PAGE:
a man who helped stuff a box be
fore, who says he will commit
tbat sin no more. I have received
esiiicial encouragement from my old
soldier friends, wbo say they are
ashamed of their treatment o! me be
fore and want a chance to do better
next time. But the moat tigmheant
thing is that theie is a growing belief
among Democrats that Morgan and
his friends gave me a fair count
against Manning to lay him on the
shelf, and there ia strong disposi
tion, I am told, to lay Morvan on tho
shelf in tbe same way. If I am satis
fied that thn.'o represenatinns to me
are true f shall be a candidate, and
when I make up my mind on the sub
ject I will take pleasure in announc
ing my decis'on through the Appial.
Charley Chbinmam and M. B. Litten
have dissolved partnership.
Closing prices of Julv options at
ChiraiO ve terday: Pork. 8 90; Lard,
$0.20; clear rib sides, $5 00 ; fccorD,
34lc; wtieat, 73jc; oata, ..jc.
Vibitobb on 'Change yest-rday: W.
T. NabTg, Washington, D. C. ; J. 8.
Bush, Winston, N. 0.; Miss Bonnie
Nabere, Holly Springs, M ss. ; Wm.
Warren, jr , St. Louis, Mo.
Tbe Memphis Mill Company was
reprinted on 'Change yetterday and
made a sale of their first product of 100
barrels of Hour. .Messrs. Hill, ron
tsinc & Co. were the purchasers.
Dr. C. D. Smith, Veterinary Sur
geon, No. 61 Monroe street.
P. M. Stanley, funeral director and
embalmer, 5o Madison street
Skhd a postal to the Memphis Collar
and Cuff Laundry, 51 Main street, to
call for your laundry.
Sac the Coldwater road carta at
Tom'in & Benjes's. They are the sole
agents 179 Main street
Tbb Herbal Chill Cure, the best
tonioend anti-periodio known. A eertain
and sure oure for chills. Price II par bot
tle. Bend stamps for circulars. Any ref
erence alien. Address John 0. Hacker.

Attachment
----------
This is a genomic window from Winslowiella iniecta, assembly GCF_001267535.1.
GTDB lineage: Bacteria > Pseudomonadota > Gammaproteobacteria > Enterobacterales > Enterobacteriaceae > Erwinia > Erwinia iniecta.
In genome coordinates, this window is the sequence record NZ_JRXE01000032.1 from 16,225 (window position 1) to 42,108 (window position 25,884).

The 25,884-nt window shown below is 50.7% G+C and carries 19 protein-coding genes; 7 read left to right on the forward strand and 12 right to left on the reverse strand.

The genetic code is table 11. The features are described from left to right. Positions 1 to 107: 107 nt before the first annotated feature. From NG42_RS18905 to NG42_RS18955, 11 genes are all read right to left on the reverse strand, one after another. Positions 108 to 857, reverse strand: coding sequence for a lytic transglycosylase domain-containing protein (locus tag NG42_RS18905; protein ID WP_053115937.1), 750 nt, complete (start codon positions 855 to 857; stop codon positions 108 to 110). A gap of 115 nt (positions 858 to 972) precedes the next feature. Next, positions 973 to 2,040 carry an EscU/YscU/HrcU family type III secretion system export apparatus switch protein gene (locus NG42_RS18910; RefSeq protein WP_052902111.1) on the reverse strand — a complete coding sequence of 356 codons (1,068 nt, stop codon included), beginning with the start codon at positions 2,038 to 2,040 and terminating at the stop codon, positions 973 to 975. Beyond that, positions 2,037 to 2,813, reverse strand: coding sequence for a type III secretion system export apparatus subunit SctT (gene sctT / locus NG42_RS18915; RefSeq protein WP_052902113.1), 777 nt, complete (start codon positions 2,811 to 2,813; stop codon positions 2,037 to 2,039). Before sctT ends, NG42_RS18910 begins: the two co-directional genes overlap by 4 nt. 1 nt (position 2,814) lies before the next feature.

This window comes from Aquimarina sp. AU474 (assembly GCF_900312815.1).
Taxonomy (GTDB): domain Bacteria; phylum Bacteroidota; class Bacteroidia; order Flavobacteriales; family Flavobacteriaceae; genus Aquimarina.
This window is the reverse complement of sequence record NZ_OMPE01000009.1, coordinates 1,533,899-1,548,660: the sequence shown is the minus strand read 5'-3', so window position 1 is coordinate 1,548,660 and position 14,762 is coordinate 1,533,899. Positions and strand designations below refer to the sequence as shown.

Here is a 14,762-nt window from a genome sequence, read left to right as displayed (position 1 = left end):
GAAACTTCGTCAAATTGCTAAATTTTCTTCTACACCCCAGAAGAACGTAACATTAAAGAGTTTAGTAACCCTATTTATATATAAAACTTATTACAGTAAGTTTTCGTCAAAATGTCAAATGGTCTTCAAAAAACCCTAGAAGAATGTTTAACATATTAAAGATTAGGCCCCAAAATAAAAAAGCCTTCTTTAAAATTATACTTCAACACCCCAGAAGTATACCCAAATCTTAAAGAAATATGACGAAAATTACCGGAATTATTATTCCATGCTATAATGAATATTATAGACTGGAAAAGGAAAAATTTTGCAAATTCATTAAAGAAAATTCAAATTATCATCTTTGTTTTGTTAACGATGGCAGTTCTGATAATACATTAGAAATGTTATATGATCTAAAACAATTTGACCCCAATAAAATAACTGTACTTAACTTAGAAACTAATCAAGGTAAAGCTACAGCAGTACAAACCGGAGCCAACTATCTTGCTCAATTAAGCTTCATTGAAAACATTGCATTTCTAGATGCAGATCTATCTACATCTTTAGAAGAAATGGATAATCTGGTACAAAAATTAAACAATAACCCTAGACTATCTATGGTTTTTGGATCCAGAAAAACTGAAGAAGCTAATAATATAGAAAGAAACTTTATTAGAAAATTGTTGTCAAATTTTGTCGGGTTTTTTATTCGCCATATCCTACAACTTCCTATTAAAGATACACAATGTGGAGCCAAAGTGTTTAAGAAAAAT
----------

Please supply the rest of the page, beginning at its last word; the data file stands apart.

Dr. John H. Cooper, late of Beer
sheba Springs, is now in charge of
Ben Anna C'aU and see local agent
JOHN F. KEY, 44 North Court atreet.
If yocr complaint is want of ap
petite, try half a wineglass of Acgoe
tura Bitters half an hoar before din'
ner. Beware of counterfeits. Ask
yourgiocer or druggist for the genuine
article, manuiacturea Dy in. J. u. a
Siegert & Sons.
R. M. Rolpb, Principal of Rolfe
Grammar-School, will give private in
struction in mathematics, oookkeep
ing and the classics, during the guin
mer, at 106 Marshall avenne. A good
opportunity for any one to advance
Lis scnoiarsbip in order to enter col
leje in the fall.
Hotel St. Georgi. 61 Clark street,
Brooklyn, fireproof, best construction,
splendidly located on Brooklyn
Heights, close to Bridge, bandy to
central points of New York City and
Coney Island, with more luxury at
one-third prices; 400 rooms, all elec-
tnc-liebted (100 bath-rooms), band
soniely decorated; very bett uphol
stered furniture; finest bedding; con
ceded to be one of the finest hotels in
the country. Transient rates, 12 60
per day, with private toilet. Single
rooms, $1 per night; open all night;
Drnmmond'g Natural Leaf.
Tbe only genuine "Na'ura! Leaf"
tobacco in tho market ; "two tin tat-a,
one on each end of the p'ng;" a mild,